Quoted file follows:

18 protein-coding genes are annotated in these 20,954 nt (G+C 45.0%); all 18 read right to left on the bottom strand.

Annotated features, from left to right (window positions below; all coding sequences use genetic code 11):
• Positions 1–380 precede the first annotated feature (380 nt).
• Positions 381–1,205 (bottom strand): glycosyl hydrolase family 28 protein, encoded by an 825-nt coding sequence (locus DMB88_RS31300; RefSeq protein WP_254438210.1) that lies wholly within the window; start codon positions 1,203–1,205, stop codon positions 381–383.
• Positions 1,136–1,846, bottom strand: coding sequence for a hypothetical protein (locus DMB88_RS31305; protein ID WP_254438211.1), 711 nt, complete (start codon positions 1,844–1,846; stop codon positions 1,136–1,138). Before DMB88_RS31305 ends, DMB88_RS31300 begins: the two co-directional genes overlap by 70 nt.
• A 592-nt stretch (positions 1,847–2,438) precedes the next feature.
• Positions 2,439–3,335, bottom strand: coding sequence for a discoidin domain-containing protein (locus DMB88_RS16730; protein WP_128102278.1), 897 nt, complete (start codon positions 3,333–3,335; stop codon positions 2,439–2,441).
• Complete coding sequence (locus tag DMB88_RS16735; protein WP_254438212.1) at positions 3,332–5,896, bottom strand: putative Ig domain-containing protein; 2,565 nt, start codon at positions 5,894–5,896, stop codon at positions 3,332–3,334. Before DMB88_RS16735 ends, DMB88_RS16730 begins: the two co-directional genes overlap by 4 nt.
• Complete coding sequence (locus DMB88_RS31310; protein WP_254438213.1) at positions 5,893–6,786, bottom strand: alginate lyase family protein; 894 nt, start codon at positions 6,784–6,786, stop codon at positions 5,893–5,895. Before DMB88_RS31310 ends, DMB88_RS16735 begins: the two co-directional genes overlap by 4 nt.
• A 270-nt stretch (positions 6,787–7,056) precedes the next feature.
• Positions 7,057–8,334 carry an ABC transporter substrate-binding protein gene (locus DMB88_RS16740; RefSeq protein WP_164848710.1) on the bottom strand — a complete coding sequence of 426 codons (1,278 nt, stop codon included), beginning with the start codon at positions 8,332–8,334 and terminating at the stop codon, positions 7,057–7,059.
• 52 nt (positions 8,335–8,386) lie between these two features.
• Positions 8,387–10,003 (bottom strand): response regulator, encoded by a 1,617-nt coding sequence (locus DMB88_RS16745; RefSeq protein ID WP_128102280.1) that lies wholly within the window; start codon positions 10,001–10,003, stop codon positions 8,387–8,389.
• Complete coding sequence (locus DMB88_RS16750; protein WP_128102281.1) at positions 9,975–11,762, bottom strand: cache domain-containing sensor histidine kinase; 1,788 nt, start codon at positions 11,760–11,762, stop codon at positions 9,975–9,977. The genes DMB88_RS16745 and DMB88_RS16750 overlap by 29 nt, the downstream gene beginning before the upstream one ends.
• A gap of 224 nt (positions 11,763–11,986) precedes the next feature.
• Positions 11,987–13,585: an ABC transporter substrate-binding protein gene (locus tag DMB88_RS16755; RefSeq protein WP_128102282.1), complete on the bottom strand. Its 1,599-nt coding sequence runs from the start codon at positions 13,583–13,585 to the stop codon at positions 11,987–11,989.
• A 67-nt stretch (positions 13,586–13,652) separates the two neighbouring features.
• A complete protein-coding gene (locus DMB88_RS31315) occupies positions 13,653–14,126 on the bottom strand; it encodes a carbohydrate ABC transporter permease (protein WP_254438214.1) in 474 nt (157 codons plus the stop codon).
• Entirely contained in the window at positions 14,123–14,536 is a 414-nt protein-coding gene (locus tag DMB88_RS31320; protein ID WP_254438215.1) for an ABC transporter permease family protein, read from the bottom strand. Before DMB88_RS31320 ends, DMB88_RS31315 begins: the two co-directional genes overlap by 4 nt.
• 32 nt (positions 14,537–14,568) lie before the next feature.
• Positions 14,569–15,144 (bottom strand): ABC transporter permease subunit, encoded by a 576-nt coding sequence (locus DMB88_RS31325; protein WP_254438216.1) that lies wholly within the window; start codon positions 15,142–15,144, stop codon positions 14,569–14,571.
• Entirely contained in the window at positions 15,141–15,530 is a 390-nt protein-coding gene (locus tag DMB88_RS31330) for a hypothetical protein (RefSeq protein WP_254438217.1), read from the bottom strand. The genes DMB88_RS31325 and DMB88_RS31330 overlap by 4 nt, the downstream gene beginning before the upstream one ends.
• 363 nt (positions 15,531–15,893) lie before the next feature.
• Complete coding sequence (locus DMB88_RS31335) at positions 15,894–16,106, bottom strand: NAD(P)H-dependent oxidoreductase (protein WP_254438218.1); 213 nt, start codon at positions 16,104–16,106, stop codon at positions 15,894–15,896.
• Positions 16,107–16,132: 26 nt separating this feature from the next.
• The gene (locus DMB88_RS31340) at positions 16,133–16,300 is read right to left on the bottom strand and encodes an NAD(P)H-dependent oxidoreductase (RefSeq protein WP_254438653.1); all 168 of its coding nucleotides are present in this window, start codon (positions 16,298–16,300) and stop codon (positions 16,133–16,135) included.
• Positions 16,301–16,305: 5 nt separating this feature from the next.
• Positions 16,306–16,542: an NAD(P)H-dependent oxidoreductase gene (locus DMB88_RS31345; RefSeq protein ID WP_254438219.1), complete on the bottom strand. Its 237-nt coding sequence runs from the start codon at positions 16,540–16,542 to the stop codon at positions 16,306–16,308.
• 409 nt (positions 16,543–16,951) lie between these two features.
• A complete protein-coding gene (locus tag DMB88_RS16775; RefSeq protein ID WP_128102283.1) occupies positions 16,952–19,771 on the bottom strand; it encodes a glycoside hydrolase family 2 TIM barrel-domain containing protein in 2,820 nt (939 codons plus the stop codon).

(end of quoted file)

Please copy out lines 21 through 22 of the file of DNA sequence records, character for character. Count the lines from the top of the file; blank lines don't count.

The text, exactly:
• Positions 14,569–15,144 (bottom strand): ABC transporter permease subunit, encoded by a 576-nt coding sequence (locus DMB88_RS31325; protein WP_254438216.1) that lies wholly within the window; start codon positions 15,142–15,144, stop codon positions 14,569–14,571.
• Entirely contained in the window at positions 15,141–15,530 is a 390-nt protein-coding gene (locus tag DMB88_RS31330) for a hypothetical protein (RefSeq protein WP_254438217.1), read from the bottom strand. The genes DMB88_RS31325 and DMB88_RS31330 overlap by 4 nt, the downstream gene beginning before the upstream one ends.